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Create a Personal Networking Plan

Create a Personal Networking Plan

Wendy S. Enelow / Monster Contributing Writer

Creating a structured plan and process is vital to any successful venture, whether launching a new business, orchestrating an organizational turnaround or managing your job search networking campaign. It is critical that you clearly identify your network contacts, develop a personalized networking plan and build an administrative process to manage it all.

Before starting to create a two-tiered networking system, remember the most important concept underlying the networking process: Ask your network contacts for their help, not for a job. People are delighted to help, but few will have jobs to offer you.

Tier-One Contacts

These are the hottest prospects and people you know best — other executives and senior managers, current and past colleagues and managers, vendors, consultants, recruiters with whom you have an established relationship, bankers and venture capitalists.

How Healthy Are Your Networking Skills?

1. How important are first impressions?

They can make or break an interview
I can always make myself look better if I screw up at first
I don’t worry about that. I look better on paper anyway

Process: Your initial contact will likely be via phone — a quick call announcing you’re in the job market and would appreciate advice, assistance, recommendations or referrals.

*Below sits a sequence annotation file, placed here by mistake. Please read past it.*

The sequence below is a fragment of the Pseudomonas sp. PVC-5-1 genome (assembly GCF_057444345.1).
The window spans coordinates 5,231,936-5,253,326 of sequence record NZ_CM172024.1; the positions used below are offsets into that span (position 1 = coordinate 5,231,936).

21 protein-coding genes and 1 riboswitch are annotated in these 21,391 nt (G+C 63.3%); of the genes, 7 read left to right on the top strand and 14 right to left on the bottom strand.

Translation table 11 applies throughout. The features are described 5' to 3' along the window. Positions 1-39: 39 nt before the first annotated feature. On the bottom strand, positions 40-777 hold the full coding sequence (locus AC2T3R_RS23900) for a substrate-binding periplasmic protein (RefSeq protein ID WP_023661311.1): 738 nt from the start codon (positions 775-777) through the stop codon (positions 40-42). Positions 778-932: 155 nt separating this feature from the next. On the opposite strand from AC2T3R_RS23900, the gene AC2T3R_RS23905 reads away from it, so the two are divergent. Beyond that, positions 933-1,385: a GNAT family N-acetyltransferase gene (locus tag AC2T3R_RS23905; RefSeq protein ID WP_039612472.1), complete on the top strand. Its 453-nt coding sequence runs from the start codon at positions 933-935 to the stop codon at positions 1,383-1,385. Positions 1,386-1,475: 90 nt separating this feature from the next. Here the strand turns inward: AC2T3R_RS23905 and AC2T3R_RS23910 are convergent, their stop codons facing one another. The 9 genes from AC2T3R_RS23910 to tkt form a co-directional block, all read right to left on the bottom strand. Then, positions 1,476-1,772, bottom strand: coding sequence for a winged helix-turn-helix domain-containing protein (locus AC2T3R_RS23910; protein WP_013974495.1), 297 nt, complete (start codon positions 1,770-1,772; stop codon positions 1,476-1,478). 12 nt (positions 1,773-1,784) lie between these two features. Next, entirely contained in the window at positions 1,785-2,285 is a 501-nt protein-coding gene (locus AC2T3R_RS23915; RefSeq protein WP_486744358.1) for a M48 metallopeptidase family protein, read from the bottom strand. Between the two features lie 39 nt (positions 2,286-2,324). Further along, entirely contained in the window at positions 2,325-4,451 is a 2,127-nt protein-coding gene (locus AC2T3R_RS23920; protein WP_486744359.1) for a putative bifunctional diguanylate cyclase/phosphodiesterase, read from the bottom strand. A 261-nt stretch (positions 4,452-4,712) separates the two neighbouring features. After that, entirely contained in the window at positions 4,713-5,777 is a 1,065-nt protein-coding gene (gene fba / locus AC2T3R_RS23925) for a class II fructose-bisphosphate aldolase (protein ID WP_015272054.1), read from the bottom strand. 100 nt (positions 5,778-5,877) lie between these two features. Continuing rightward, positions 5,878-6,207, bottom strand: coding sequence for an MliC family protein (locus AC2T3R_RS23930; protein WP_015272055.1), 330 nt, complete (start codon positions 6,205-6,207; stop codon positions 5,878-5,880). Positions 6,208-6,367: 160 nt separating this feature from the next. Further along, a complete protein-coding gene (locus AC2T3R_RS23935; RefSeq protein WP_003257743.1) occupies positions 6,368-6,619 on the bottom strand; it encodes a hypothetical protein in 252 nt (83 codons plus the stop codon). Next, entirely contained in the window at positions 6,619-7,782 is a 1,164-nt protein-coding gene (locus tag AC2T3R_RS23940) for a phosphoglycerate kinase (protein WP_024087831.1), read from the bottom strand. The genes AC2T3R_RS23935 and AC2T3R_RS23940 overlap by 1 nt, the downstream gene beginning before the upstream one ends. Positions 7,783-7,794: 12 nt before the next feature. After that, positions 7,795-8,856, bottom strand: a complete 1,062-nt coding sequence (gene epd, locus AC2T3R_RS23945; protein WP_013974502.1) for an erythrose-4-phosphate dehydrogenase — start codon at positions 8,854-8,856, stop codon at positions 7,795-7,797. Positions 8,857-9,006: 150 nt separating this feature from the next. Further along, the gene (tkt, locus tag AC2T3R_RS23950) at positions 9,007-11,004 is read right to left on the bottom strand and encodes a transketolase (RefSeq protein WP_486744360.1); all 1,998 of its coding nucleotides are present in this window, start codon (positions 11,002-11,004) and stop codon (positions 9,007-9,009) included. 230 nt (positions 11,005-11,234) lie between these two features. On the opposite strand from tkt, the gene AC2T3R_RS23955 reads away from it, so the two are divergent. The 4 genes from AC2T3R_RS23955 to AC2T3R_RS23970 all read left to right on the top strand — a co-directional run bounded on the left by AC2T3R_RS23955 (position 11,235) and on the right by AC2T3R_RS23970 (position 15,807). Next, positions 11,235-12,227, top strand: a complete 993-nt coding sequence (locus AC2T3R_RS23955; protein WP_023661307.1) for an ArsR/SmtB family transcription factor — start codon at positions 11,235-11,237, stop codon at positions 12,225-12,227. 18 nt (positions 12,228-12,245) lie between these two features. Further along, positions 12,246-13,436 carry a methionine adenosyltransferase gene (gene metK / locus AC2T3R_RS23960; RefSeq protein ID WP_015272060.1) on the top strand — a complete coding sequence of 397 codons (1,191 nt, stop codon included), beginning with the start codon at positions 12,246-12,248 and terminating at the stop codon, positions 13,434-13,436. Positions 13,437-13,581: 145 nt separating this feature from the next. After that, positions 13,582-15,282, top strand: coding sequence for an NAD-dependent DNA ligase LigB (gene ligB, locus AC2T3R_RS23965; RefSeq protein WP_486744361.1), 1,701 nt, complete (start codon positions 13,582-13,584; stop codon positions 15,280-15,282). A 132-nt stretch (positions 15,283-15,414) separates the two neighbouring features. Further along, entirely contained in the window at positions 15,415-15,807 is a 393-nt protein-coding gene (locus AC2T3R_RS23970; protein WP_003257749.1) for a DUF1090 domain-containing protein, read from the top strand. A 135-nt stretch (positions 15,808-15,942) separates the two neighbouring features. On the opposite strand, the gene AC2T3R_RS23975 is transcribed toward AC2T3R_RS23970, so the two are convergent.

Follow-Up One: At the end of each conversation, tell your contacts you’d like to send them a resume to have on file and ask if they prefer mail, fax or email. Immediately forward your resume with a brief, friendly cover letter, thanking them for any help they can offer and mentioning the positions and industries in which you are interested.

Follow-Up Two: If you have not heard back from contacts within three weeks, call and inquire if they’ve reviewed your resume and if they have any recommendations.

Tier-Two Contacts

These are people you know casually. This list will largely fall into the same categories as the tier-one contacts, but you do not know these individuals as well. They may include commercial Realtors and developers, local newspaper publishers, attorneys, accountants, investors, Chamber of Commerce directors, state licensing personnel and others who know what’s happening within a particular business community or have clients who may be interested in your talent.


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